Shoulder Injuries

“Put me in coach, I’m ready to play, today.”

Some of you might recognize the lyrics from an old John Fogerty classic about baseball called Centerfield. The question is, are you really ready to play? The start of May usually brings with it the start of another baseball season accompanied by the smell of the fresh cut grass, the crack of the bat, the call of the umpire and the inevitable ache in the shoulder of your throwing arm.

Throwing, especially overhand throwing is a very hard activity on the shoulder joint. It particularly stresses something called the rotator cuff which is a group of four muscles that are responsible for controlling shoulder movement. Classically, shoulder injuries from throwing include pain during the throwing motion especially at the point of release, a pinching feeling at the top of the shoulder especially when raising the arm above shoulder height and general stiffness and loss of range of motion in the shoulder.

Throwing often leads to a strain of the important rotator cuff muscles at the back of the shoulder referred to as the external rotators. These muscles are the “braking mechanism” which slows your arm down after the acceleration phase and then the release phase of throwing. That’s why it seems to hurt more once you release the ball. These muscles are also responsible for holding the top of the arm in the proper position with arm movements. When these muscles are injured they shut down and the top of the arm jams up into the shoulder socket pinching the soft tissues and creating pain. This condition is called impingement syndrome.

Typically, for many ball players the last time they threw a ball was probably the last game at the end of the previous season. They haven’t thrown all winter and then jump right into the activity without any appropriate preparation. One of the best ways to avoid this type of injury is to begin in early April. Start gradually and gently by playing catch or if no partner is available start by throwing an appropriately weighted sponge or rubber ball against a wall to slowly work the muscles involved in throwing back into shape.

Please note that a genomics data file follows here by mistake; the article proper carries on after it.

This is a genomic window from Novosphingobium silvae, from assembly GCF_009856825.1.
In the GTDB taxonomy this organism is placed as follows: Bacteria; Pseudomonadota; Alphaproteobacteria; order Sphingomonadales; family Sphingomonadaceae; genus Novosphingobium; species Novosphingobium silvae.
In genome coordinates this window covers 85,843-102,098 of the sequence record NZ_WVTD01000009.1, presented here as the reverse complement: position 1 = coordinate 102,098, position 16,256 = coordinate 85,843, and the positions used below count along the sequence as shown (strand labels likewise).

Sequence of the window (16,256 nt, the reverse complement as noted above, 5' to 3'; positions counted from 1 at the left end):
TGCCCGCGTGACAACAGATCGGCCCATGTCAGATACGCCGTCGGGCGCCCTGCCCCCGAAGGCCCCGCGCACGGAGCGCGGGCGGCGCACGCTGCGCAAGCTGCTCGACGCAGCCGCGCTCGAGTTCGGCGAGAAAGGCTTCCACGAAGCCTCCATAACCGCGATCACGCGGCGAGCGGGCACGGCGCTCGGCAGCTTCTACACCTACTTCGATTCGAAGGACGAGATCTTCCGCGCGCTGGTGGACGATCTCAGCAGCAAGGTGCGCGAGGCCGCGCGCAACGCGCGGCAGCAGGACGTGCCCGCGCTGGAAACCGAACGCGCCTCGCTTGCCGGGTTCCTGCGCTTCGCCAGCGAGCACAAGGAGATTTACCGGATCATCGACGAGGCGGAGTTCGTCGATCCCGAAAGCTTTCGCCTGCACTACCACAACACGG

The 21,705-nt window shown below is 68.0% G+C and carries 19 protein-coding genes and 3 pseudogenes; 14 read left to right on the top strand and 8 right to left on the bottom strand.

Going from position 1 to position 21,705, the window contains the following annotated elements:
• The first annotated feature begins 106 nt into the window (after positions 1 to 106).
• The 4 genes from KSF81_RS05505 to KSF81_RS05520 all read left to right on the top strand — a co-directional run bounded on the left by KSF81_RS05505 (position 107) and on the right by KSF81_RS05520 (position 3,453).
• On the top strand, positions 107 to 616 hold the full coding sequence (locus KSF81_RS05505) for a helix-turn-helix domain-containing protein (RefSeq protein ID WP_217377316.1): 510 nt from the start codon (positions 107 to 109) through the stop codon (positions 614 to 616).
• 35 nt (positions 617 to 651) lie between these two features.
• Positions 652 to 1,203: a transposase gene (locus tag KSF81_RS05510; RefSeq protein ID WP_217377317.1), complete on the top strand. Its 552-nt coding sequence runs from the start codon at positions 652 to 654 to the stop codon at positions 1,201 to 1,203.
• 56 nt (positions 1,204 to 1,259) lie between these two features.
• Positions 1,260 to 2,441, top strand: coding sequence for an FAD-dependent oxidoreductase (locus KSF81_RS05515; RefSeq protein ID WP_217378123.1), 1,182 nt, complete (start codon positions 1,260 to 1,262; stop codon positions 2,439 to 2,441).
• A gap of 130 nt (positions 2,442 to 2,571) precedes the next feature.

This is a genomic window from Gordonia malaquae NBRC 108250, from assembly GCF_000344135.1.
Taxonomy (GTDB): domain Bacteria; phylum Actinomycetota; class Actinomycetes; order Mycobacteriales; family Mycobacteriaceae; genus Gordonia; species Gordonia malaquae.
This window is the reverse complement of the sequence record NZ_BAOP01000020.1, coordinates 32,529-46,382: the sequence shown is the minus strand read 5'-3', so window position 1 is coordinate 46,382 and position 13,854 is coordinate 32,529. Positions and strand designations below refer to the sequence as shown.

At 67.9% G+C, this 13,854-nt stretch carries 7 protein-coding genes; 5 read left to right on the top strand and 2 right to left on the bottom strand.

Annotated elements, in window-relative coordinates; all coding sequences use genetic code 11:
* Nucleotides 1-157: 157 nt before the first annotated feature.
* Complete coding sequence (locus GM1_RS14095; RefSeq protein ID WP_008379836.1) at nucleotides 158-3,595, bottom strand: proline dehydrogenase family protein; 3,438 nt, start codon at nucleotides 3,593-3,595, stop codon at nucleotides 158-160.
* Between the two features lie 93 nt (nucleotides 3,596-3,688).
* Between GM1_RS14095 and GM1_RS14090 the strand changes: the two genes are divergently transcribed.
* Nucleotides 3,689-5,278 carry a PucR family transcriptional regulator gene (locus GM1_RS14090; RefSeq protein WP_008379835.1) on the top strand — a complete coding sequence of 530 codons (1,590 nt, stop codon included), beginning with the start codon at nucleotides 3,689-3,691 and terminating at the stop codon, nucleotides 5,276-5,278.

A key factor is proper preparation but if you are reading this now with a sore shoulder then the time for proper preparation has probably passed. So now it’s time to try to treat the injury that you have already created. Please take heed because ignoring it and trying to play through it will inevitably lead to a progressively deteriorating condition with possibly serious complications including tendonitis or a rotator cuff tear.

Although regrettable, if you haven’t done the appropriate pre-season preparation and are now experiencing shoulder pain you may have to take a few weeks off to allow the shoulder to heal properly. You should have the shoulder properly assessed by a chiropractor or physiotherapist to determine the exact cause of your shoulder pain. Often muscular imbalances and weakness in the external rotators may be a big factor in the re-occurrence of the injury and need to be addressed with specific exercises.

Initial treatment includes the use of ice, ultrasound, laser or perhaps even acupuncture to reduce the acute pain and inflammation. The next step is to gradually increase the range of motion of the joint to help restore function as well as avoiding secondary complications like frozen shoulder from developing. Once the pain and inflammation are under control and the range of motion is beginning to improve the next step is to address strength and length imbalances in the muscles involved.

Ultimately, seeking the advice of a qualified professional that knows how to properly treat and rehabilitate these kinds of injuries will not only allow you to play pain free but may also increase your throwing ability. More importantly however, it may help you to avoid a potentially debilitating injury.